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  • WisBar News
    February 11, 2011

    Supreme court clarifies colloquy requirements before plea in parental termination case 

    A parental termination case has two phases. First, the government must prove that a parent is unfit. Second, the circuit court must decide whether terminating the unfit parent’s parental rights is in the best interest of the child. The Wisconsin Supreme Court recently clarified the circuit court’s obligations when a parent enters a plea in the first phase.

    Supreme court clarifies colloquy requirements   before plea in parental termination case Feb. 11, 2011 – When a parent pleads no contest to a ground for parental termination, it is not necessary for the court to inform the parent that he or she is giving up a constitutional right to parent, or to inform the parent of potential but improbable dispositions.

    In Brown County Department of Human Services v. Brenda B., 2010AP321 (Feb. 4, 2011), the Wisconsin Supreme Court – in an opinion written by N. Patrick Crooks – ruled that the circuit court did not err in denying a mother’s (Brenda’s) motion to withdraw a no contest plea after the court terminated her parental rights.

    In 2009, the Brown County Department of Human Services filed a petition for involuntary termination of Brenda’s parental rights. Brenda opposed the petition.

    The county alleged two grounds for termination – that Brenda’s child was in continuing need of protection or services and Brenda failed to assume parental responsibility.

    One day before trial, Brenda’s attorney advised the court that she intended to plead no contest to the petition’s allegation that her child was in need to continuing protection or services, thus waiving her right to contest that ground. The county agreed to dismiss the other ground.

    Before entering the plea, the circuit court engaged Brenda in colloquy to determine whether she knowingly, voluntarily, and intelligently intended to plead no contest. Based on the plea, the circuit court entered a finding that Brenda was unfit, and used its discretionary power in the second phase of the termination proceedings to terminate Brenda’s parental rights.

    Brenda filed a motion to withdraw the no contest plea, arguing that she did not plea knowingly, voluntarily, or intelligently. The circuit court denied the motion, and the appeals court affirmed.

    The Wisconsin Supreme Court granted review to decide whether Brenda presented a prima facie case that her plea was not entered knowingly, voluntarily, and intelligently.

    Constitutional right to parent 

    Brenda argued that the circuit court was required to inform her that entering a no contest plea meant she was waiving her constitutional right to parent. The supreme court disagreed.

    “[I]t is not accurate to say that a parent loses his or her constitutional right to parent if the court accepts a no contest plea during the grounds phase,” Justice Crooks wrote. “Rather, the immediate consequence of the plea is that the parent will be found to be unfit.”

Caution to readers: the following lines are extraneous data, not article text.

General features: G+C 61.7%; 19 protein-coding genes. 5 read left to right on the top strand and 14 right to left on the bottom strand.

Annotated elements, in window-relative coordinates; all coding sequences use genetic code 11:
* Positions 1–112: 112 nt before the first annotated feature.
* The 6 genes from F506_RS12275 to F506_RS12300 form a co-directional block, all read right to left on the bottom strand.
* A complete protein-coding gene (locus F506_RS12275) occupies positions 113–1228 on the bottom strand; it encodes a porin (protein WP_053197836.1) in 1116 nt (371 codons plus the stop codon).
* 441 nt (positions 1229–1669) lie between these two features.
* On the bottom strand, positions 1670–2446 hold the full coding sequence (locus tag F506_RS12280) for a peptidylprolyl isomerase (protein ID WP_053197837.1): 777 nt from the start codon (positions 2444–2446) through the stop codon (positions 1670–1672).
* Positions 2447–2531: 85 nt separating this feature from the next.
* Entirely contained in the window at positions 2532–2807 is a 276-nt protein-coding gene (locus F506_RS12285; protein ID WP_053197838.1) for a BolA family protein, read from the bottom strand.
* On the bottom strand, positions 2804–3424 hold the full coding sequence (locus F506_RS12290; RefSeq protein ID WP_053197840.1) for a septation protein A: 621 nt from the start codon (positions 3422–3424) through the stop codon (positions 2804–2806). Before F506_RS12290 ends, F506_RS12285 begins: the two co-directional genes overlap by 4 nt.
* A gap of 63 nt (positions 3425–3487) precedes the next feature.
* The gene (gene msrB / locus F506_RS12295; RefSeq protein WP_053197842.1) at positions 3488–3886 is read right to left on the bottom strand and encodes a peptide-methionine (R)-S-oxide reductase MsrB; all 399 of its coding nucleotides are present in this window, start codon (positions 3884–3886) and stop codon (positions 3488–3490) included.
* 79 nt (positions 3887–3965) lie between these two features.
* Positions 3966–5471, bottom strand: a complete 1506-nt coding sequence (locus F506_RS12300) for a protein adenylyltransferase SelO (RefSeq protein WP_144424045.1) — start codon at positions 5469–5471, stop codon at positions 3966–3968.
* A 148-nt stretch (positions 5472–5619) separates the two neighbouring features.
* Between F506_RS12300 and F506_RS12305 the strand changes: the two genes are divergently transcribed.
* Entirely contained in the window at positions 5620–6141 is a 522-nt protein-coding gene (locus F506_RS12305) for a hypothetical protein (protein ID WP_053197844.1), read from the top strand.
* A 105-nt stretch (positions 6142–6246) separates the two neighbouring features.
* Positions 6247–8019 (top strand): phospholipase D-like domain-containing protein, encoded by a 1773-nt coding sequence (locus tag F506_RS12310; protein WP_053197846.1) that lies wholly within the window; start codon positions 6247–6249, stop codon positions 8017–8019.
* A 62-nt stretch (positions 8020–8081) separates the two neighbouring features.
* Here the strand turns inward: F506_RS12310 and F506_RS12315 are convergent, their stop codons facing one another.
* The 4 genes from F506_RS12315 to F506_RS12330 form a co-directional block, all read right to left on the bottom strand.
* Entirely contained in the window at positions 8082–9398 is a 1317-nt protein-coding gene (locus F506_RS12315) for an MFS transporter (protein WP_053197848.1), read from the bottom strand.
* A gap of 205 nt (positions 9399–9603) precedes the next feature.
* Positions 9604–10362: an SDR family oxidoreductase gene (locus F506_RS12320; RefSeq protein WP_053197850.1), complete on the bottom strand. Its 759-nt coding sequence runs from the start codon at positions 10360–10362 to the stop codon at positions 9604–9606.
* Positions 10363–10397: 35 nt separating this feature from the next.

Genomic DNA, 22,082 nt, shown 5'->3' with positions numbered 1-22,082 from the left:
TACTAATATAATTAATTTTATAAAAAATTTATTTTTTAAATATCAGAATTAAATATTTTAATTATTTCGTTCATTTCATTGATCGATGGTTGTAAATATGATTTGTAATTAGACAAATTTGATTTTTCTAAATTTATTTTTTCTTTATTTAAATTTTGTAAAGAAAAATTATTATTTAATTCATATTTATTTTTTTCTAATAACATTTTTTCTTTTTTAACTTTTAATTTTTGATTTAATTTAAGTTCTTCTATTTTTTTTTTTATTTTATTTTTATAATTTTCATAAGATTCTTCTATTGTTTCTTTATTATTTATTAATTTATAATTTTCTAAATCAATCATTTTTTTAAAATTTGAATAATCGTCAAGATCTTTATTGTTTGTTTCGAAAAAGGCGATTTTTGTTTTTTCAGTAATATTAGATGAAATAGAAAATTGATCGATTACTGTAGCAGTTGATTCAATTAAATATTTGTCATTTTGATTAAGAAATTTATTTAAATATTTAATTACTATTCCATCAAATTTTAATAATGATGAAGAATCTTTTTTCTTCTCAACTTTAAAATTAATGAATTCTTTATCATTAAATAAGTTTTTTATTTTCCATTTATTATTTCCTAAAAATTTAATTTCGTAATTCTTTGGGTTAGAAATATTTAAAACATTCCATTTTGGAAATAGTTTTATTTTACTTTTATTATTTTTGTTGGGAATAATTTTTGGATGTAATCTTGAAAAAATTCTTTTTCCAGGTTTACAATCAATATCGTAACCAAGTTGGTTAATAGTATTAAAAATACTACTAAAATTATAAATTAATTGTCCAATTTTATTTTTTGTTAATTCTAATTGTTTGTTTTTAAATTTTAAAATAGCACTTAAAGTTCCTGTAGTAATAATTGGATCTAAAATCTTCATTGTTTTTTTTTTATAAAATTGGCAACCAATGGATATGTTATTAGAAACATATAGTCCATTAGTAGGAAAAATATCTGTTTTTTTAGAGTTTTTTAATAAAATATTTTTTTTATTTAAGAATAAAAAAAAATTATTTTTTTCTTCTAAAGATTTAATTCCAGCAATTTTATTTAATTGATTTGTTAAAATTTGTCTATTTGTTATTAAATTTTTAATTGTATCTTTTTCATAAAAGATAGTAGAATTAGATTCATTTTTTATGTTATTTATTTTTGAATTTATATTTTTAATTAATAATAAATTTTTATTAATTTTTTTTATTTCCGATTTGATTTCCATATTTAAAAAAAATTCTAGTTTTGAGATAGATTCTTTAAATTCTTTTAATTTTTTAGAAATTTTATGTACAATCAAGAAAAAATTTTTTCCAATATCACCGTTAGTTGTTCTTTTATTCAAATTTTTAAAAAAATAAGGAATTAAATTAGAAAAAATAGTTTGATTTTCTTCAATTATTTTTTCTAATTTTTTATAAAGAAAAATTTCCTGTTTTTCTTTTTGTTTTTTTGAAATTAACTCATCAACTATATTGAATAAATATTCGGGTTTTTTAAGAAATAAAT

Because a finding that a parent is unfit does not automatically result in parental termination, the court held that the circuit court “was not obligated to inform Brenda that, upon acceptance of the plea, she would lose her constitutional right to parent [the child].”

    However, the court also explained that a circuit court cannot accept a no contest plea unless the parent has sufficient information to know the rights she is releasing, including procedural trial rights, the right to make petitioner prove unfitness, and the right to a fact-finding hearing.

    “The parent must be given sufficient information to understand the rights that could be lost if, during the second phase of the proceedings, the court decides to terminate parental rights.”

    The supreme court agreed that a parent must be informed about the rights that could be lost in the event of termination, but dismissed appellate counsel’s argument that it must explain that a right to parent derives from the constitution.

    “What is essential is that a parent understands the nature and import of the rights involved – not necessarily the source of those rights.”

    Knowingly, voluntarily, and intelligently 

    The supreme court explained that Brenda gave up her rights to contest the grounds for termination, and did not meet her burden to demonstrate that she did so unknowingly.

    Brenda argued that the pre-plea colloquy was deficient because the court did not make her aware of all potential dispositions that could be entered after a plea of no contest, as required by Oneida County D.S.S. v. Therese S., 2008 WI App. 159, 314 Wis. 2d 493, 762 N.W.2d 122.

    The circuit court informed her of two potential dispositions – dismissal and termination – but those are just two of five under Wis. section 48.427, she argued. The supreme court disagreed.

    “In a case such as this where the likely guardianship and custody of the child is known to all parties, it does not further the purpose underlying the colloquy to inform the parent about hypothetical but improbable outcomes,” Justice Crooks wrote.

    Thus, the supreme court agreed with the Therese S. court that the dispositional aspect of a knowing, voluntary and intelligent plea only requires the circuit court to inform a parent of the two independent dispositions under section 48.427 – dismissal and termination.


    Leonard Kachinsky of Sisson & Kachinsky Law Office, Appleton, represented Brenda B. Robert Collins, corporate counsel for Brown County, represented the Brown County Department of Human Services.

    By Joe Forward, Legal Writer, State Bar of Wisconsin

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